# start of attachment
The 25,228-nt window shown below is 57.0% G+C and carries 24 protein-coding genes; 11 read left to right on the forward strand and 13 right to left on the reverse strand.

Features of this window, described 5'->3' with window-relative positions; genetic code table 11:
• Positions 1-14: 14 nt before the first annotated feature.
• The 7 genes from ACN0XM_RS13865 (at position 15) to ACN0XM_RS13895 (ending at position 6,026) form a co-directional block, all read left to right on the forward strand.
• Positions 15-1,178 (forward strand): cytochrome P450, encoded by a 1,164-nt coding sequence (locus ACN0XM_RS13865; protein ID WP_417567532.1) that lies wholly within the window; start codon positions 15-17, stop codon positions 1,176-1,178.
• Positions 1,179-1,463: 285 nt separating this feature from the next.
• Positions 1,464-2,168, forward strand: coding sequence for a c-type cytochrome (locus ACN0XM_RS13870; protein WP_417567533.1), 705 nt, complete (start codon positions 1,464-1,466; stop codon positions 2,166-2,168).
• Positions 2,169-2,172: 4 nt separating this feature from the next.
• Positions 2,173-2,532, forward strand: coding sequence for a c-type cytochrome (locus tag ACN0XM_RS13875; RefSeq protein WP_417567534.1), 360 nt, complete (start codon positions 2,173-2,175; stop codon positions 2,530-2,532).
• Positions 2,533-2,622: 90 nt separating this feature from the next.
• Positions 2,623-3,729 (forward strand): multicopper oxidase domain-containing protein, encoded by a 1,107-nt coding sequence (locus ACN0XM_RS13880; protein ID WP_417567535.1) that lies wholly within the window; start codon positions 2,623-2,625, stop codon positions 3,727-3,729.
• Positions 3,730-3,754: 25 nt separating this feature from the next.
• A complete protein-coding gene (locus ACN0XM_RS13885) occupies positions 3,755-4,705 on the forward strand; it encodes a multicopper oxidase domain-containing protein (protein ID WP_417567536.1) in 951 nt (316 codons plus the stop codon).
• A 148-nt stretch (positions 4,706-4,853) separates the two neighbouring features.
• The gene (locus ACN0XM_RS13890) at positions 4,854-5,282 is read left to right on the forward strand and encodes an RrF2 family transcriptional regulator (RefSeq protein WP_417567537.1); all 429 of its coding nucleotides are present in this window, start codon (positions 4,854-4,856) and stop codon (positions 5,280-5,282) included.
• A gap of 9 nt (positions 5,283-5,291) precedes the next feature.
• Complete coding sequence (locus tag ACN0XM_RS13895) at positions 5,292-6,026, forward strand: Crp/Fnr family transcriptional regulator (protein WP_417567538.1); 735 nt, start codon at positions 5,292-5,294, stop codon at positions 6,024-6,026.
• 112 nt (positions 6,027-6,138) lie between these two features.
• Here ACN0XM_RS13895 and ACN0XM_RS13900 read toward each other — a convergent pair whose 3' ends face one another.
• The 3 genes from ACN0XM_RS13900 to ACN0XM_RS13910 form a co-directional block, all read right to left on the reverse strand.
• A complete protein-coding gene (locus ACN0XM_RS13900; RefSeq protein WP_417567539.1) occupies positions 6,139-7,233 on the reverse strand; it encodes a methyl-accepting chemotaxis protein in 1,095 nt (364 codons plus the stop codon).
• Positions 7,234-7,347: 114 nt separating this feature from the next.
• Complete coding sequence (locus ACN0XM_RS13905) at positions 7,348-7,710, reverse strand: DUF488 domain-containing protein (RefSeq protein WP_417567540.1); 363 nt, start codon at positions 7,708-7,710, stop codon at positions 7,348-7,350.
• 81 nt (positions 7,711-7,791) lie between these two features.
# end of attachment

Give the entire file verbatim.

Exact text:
The 25,228-nt window shown below is 57.0% G+C and carries 24 protein-coding genes; 11 read left to right on the forward strand and 13 right to left on the reverse strand.

Features of this window, described 5'->3' with window-relative positions; genetic code table 11:
• Positions 1-14: 14 nt before the first annotated feature.
• The 7 genes from ACN0XM_RS13865 (at position 15) to ACN0XM_RS13895 (ending at position 6,026) form a co-directional block, all read left to right on the forward strand.
• Positions 15-1,178 (forward strand): cytochrome P450, encoded by a 1,164-nt coding sequence (locus ACN0XM_RS13865; protein ID WP_417567532.1) that lies wholly within the window; start codon positions 15-17, stop codon positions 1,176-1,178.
• Positions 1,179-1,463: 285 nt separating this feature from the next.
• Positions 1,464-2,168, forward strand: coding sequence for a c-type cytochrome (locus ACN0XM_RS13870; protein WP_417567533.1), 705 nt, complete (start codon positions 1,464-1,466; stop codon positions 2,166-2,168).
• Positions 2,169-2,172: 4 nt separating this feature from the next.
• Positions 2,173-2,532, forward strand: coding sequence for a c-type cytochrome (locus tag ACN0XM_RS13875; RefSeq protein WP_417567534.1), 360 nt, complete (start codon positions 2,173-2,175; stop codon positions 2,530-2,532).
• Positions 2,533-2,622: 90 nt separating this feature from the next.
• Positions 2,623-3,729 (forward strand): multicopper oxidase domain-containing protein, encoded by a 1,107-nt coding sequence (locus ACN0XM_RS13880; protein ID WP_417567535.1) that lies wholly within the window; start codon positions 2,623-2,625, stop codon positions 3,727-3,729.
• Positions 3,730-3,754: 25 nt separating this feature from the next.
• A complete protein-coding gene (locus ACN0XM_RS13885) occupies positions 3,755-4,705 on the forward strand; it encodes a multicopper oxidase domain-containing protein (protein ID WP_417567536.1) in 951 nt (316 codons plus the stop codon).
• A 148-nt stretch (positions 4,706-4,853) separates the two neighbouring features.
• The gene (locus ACN0XM_RS13890) at positions 4,854-5,282 is read left to right on the forward strand and encodes an RrF2 family transcriptional regulator (RefSeq protein WP_417567537.1); all 429 of its coding nucleotides are present in this window, start codon (positions 4,854-4,856) and stop codon (positions 5,280-5,282) included.
• A gap of 9 nt (positions 5,283-5,291) precedes the next feature.
• Complete coding sequence (locus tag ACN0XM_RS13895) at positions 5,292-6,026, forward strand: Crp/Fnr family transcriptional regulator (protein WP_417567538.1); 735 nt, start codon at positions 5,292-5,294, stop codon at positions 6,024-6,026.
• 112 nt (positions 6,027-6,138) lie between these two features.
• Here ACN0XM_RS13895 and ACN0XM_RS13900 read toward each other — a convergent pair whose 3' ends face one another.
• The 3 genes from ACN0XM_RS13900 to ACN0XM_RS13910 form a co-directional block, all read right to left on the reverse strand.
• A complete protein-coding gene (locus ACN0XM_RS13900; RefSeq protein WP_417567539.1) occupies positions 6,139-7,233 on the reverse strand; it encodes a methyl-accepting chemotaxis protein in 1,095 nt (364 codons plus the stop codon).
• Positions 7,234-7,347: 114 nt separating this feature from the next.
• Complete coding sequence (locus ACN0XM_RS13905) at positions 7,348-7,710, reverse strand: DUF488 domain-containing protein (RefSeq protein WP_417567540.1); 363 nt, start codon at positions 7,708-7,710, stop codon at positions 7,348-7,350.
• 81 nt (positions 7,711-7,791) lie between these two features.